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Suboxone vs. Methadone: Which MAT Medication Is Right for Me?

Methadone and Suboxone are two drugs that can help treat opioid use disorder (OUD). Broadly, methadone is more commonly used and often viewed as more effective. However, Suboxone is at least arguably safer and can still represent an effective alternative treatment if methadone doesn’t work as well for some people.

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Suboxone and methadone are prescription medications doctors use to treat opioid use disorder (OUD). These medications work very differently, but either could help you overcome drug cravings and focus on therapy to rebuild your life. 

Your doctor can help you make the right choice for your body and your addiction. Here’s what you need to know to prepare for that important conversation about Suboxone vs. methadone with your doctor. 

Understanding Suboxone vs. Methadone 

Suboxone and methadone are both approved by the U.S. Food and Drug Administration (FDA) in the treatment of OUD. While these medications share some similarities, they also have important differences. 

How Does Suboxone Work?

Suboxone is a brand-name medication that contains the partial opioid agonist buprenorphine. It latches loosely to receptors used by opioid drugs. It’s not as strong as methadone, but it’s still capable of easing withdrawal symptoms and drug cravings.[1]

Buprenorphine has a ceiling effect, meaning that its effect doesn’t get stronger at bigger and bigger doses.[1] Despite that trait, buprenorphine can be abused. Manufacturers add naloxone to Suboxone as an abuse-deterrent. If people try to inject the drug, the naloxone takes effect and causes withdrawal symptoms. 

Suboxone is provided in tablet and strip formats that can be used at home. The medication is considered safe to use at home as buprenorphine isn’t as strong as other formats, and naloxone blocks a high.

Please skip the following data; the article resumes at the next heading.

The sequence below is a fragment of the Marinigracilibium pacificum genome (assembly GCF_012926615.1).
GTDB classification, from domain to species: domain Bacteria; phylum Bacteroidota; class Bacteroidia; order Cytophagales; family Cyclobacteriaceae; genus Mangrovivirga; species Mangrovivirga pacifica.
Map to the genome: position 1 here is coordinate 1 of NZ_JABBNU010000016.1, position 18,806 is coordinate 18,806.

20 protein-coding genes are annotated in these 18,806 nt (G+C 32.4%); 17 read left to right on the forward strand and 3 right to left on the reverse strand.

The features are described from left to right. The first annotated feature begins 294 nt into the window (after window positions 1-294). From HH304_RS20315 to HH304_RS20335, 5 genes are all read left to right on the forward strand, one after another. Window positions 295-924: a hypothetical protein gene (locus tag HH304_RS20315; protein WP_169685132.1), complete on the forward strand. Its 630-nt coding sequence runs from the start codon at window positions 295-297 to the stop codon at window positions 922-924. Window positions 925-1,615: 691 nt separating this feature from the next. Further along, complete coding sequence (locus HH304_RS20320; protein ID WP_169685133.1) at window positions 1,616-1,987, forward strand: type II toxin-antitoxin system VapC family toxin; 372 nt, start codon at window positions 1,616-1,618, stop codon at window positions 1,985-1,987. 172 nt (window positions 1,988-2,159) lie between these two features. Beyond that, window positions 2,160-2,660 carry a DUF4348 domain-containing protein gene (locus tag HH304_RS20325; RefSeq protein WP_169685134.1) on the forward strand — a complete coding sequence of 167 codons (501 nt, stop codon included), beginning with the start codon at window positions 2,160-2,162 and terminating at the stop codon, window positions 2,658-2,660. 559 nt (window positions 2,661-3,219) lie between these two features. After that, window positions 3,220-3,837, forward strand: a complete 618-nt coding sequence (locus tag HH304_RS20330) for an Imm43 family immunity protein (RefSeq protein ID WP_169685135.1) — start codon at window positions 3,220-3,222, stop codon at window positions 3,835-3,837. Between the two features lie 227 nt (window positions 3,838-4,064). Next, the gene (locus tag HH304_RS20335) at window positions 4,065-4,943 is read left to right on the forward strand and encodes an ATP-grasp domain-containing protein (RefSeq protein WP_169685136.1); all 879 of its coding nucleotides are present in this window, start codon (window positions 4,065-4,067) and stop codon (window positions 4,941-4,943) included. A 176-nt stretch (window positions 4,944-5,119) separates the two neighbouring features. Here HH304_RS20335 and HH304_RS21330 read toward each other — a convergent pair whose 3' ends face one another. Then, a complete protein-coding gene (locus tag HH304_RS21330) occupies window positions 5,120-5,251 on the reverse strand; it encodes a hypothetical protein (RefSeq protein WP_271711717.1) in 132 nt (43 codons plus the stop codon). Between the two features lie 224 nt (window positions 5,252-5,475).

Every day, you’ll put tablets or strips below your tongue. When they melt, you’ll get relief that lasts through the day. 

How Does Methadone Work? 

Methadone is a generic medication that is a full opioid agonist. It is as strong as other opioid drugs (like heroin), but it’s provided in a very controlled environment. When used as directed, it can ease drug cravings and withdrawal symptoms.[2]

People using methadone must take their doses under the supervision of a medical practitioner. If people can prove they’ve been compliant with the treatment program for long periods, they may be allowed to use the drug at home. However, that’s not always possible.[2]

Methadone is available in liquid, powder, and pill formats, and all can be swallowed. Methadone is addictive, just like other opioids. But it’s considered safer than using a drug like heroin, as it’s taken in controlled doses under medical supervision. Methadone is also made in medical laboratories, so contamination concerns are absent.[3]

Comparing Suboxone & Methadone 

This chart can help you understand the differences and similarities between these two medications:[4-9]

Suboxone (Buprenorphine/Naloxone)Methadone
FDA-Approved Use Opioid use disorder Opioid use disorder 
Drug Schedule Schedule III Schedule II
Formats Available Sublingual film or pill Tablet and oral concentrate for OUD 
Typical Dosage16 mg buprenorphine every 24 hours Tablets: 5 mg and 10 mg Oral concentrate: Designed for multiple doses 
Common Side EffectsOral side effects, headache, nausea, vomiting, sweating, constipation, insomnia, pain, and swelling in the hands and feet Lightheadedness, dizziness, sedation, nausea, vomiting, and sweating 
Safety Concerns Withdrawal when used too early, respiratory depression, and neonatal withdrawal Cardiac concerns, respiratory depression, abuse potential, and neonatal withdrawal 
Addiction Potential Low, due to the addition of naloxone to each dose Moderate, due to a requirement for in-person doses 
Cost$115 per week   $126 per week 
Covered by Insurance?The generic version is often covered, but the brand name may not beTypically